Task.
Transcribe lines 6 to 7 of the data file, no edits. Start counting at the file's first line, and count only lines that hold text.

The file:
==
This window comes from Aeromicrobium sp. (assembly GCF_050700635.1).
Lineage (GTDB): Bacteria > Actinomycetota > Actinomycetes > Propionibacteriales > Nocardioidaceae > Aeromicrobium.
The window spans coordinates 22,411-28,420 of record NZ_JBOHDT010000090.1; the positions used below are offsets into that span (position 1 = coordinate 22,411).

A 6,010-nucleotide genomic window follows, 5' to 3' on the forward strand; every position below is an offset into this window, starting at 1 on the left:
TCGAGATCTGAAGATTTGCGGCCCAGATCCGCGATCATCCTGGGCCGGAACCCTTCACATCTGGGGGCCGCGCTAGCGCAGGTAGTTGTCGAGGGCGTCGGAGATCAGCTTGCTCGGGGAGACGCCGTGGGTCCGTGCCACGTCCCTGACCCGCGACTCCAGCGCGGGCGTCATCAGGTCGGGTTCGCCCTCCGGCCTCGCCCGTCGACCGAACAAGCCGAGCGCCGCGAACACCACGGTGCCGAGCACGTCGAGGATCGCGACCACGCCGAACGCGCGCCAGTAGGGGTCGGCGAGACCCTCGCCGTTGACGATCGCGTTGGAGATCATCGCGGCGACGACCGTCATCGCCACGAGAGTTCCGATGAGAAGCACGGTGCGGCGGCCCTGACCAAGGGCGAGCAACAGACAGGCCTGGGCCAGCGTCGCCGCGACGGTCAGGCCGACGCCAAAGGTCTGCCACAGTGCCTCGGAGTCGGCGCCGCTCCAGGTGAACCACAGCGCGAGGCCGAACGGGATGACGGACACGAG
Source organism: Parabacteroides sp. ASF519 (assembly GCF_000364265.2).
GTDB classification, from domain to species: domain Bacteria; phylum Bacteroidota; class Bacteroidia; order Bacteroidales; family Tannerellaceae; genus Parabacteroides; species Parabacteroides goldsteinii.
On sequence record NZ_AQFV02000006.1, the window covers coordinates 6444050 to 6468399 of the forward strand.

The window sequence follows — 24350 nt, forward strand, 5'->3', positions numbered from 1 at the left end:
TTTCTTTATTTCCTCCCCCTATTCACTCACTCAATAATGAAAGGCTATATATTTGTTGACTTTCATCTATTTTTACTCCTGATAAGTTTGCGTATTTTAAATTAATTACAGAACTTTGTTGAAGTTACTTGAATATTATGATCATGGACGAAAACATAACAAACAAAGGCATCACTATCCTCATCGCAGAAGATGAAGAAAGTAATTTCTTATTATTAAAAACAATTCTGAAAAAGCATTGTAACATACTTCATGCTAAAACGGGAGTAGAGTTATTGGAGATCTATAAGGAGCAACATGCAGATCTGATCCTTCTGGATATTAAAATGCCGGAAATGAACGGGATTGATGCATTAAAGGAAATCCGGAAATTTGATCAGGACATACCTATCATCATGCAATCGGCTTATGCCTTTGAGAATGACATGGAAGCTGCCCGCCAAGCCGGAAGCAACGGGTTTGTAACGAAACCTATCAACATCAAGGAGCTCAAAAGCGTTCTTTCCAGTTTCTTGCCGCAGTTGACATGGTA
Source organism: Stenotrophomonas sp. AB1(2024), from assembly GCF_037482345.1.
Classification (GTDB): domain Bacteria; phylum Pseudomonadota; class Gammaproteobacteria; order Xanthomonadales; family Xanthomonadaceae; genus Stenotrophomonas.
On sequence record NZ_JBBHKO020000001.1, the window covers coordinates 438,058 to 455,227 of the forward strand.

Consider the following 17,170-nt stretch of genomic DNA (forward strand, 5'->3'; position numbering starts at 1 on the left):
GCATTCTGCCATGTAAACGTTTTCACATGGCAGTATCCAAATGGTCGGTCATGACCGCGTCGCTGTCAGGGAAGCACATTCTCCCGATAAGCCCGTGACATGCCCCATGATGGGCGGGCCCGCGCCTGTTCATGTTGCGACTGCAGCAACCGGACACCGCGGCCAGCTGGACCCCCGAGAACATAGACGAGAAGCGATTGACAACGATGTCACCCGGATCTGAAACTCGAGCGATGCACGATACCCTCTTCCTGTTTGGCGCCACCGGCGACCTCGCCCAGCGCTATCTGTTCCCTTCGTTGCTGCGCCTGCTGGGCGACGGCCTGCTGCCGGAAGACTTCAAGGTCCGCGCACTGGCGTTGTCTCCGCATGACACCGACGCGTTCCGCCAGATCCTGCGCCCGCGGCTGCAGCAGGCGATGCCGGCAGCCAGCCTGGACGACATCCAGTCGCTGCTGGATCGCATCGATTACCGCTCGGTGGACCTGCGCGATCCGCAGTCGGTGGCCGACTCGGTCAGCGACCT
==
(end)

Source organism: Parabacteroides sp. ASF519 (assembly GCF_000364265.2).
GTDB classification, from domain to species: domain Bacteria; phylum Bacteroidota; class Bacteroidia; order Bacteroidales; family Tannerellaceae; genus Parabacteroides; species Parabacteroides goldsteinii.